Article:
There is a obvious pattern here, and more importantly there is the loss of professed independence of the media. Sides have been taken, and the loser is the general public, which has a right to know.

If the media ever regains its vaunted independence, it could go back to providing the nation and the world with news and information without stenographic interpretations. Will it cost a few shekels? Whattyathink CNN?

There were decades when CBS was fiercely independent when Edward R. Murrow and Walter Cronkite held sway. Alas, next came disgraced anchor Dan Rather, who could not and would not suppress his partisan sympathies.

The rest is history. CBS and the vast majority of its brethren have changed their missions, seeing their new job to simply affirm preexisting viewpoints. And the result?

As General George C. Patton once said: “If everyone is thinking alike, then someone isn’t thinking.”

https://thehill.com/homenews/media/495989-sanders-mocks-ny-times-urging-dnc-to-investigate-biden-allegations-i-thought

https://www.foxnews.com/media/katie-couric-says-americans-watch-news-for-affirmation-not-information-seek-to-confirm-preexisting-beliefs

https://www.nationalreview.com/2020/04/donald-trump-media-journalists-dont-bother-to-hide-partisanship/?

https://almostdailybrett.wordpress.com/2018/02/15/oppositional-journalism/

https://almostdailybrett.wordpress.com/2017/12/27/dan-rather-father-of-affirmational-journalism/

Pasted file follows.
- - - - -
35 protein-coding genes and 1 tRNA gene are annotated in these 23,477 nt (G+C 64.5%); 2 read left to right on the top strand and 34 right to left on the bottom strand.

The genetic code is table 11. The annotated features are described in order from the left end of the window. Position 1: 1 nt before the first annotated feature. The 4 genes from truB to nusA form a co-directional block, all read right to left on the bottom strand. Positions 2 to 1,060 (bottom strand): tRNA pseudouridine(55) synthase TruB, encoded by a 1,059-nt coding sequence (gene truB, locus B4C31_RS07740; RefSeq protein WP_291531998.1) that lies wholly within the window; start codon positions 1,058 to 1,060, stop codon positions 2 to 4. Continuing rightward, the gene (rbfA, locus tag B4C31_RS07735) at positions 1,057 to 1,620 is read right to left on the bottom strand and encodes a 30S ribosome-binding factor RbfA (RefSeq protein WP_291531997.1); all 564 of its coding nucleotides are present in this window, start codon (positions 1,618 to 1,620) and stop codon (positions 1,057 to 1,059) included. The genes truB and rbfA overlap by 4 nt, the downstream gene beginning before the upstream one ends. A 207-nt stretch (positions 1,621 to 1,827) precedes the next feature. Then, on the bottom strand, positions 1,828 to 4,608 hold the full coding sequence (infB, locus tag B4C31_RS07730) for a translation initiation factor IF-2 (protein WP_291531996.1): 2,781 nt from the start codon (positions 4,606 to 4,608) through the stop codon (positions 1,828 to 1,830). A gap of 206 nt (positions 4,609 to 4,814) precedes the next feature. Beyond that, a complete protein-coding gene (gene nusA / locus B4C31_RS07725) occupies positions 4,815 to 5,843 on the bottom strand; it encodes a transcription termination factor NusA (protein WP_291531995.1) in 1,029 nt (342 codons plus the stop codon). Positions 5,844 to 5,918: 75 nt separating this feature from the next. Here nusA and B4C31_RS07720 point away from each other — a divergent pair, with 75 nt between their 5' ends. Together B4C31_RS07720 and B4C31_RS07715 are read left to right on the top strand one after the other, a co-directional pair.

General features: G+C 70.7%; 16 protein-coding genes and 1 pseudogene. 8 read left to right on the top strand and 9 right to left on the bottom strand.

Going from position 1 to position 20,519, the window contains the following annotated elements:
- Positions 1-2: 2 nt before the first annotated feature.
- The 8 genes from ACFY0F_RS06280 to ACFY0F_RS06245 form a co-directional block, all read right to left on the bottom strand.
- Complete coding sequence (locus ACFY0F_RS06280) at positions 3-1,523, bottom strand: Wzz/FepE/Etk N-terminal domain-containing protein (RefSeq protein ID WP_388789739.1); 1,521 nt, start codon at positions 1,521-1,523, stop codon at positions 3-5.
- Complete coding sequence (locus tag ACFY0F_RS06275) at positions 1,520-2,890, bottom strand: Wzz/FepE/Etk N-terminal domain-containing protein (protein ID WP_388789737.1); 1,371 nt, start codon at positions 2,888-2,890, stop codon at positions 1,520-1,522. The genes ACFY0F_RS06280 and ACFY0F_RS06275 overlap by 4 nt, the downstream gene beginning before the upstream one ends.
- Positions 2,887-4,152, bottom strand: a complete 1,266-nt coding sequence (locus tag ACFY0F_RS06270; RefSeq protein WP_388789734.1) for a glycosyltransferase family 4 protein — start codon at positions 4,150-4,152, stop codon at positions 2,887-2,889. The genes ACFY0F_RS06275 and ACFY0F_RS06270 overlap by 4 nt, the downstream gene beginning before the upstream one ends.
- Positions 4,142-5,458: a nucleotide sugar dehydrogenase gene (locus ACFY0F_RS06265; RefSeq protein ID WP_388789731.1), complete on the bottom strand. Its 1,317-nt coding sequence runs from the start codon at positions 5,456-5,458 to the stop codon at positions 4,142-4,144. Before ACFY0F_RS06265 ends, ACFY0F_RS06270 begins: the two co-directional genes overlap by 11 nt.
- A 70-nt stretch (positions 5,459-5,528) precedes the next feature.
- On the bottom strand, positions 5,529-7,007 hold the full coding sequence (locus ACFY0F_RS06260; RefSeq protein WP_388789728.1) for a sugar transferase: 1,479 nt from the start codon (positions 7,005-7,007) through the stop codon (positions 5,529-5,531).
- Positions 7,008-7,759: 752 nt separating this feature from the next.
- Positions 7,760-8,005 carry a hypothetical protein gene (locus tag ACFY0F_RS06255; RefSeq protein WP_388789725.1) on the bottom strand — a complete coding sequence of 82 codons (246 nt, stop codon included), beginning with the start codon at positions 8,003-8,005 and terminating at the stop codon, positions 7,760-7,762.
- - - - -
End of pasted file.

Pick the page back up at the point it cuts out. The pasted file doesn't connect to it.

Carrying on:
https://www.nationalreview.com/2020/04/planned-parenthoods-ambassador-to-cbs-news/?

 

When has it been a bad day?

When your secretary calls and tells you that Mike Wallace and the “60 Minutes” crew are waiting in the lobby.

mikewallace

In my case, Mike Wallace was on the phone.

I was the press secretary for California Governor George Deukmejian in the late 1980s. The State of California had a well documented problem with its Victims of Violent Crime Program, administered by the state Department of General Services.

The idea behind the program was simple enough. After the courts came down with guilty verdicts, the perpetrators of violent crimes (i.e., rape, assault, robbery at gunpoint) were compelled forfeit assets to help pay restitution to their victims. The only problem was that these assets were getting tied up in miles of red tape for more than a year, adding to the anguish of those suffering the aftermath of these horrific crimes.

The embarrassing nature of this underperforming program was fodder for our political opponents, who openly questioned how a law-and-order Republican administration headed by the former Attorney General could have a Victims of Violent Crime program that simply wasn’t working. The controversy became the subject of statewide headlines.

Fortunately, the state Department of General Services under increased oversight of the Office of the Governor quickly reduced the case backlog and the average time period for payment to crime victims dropped from one year to six months. Further steps were being taken to reduce the waiting time to only 90 days. The criticism eventually started to subside as reporters moved on to other “good dirt” stories.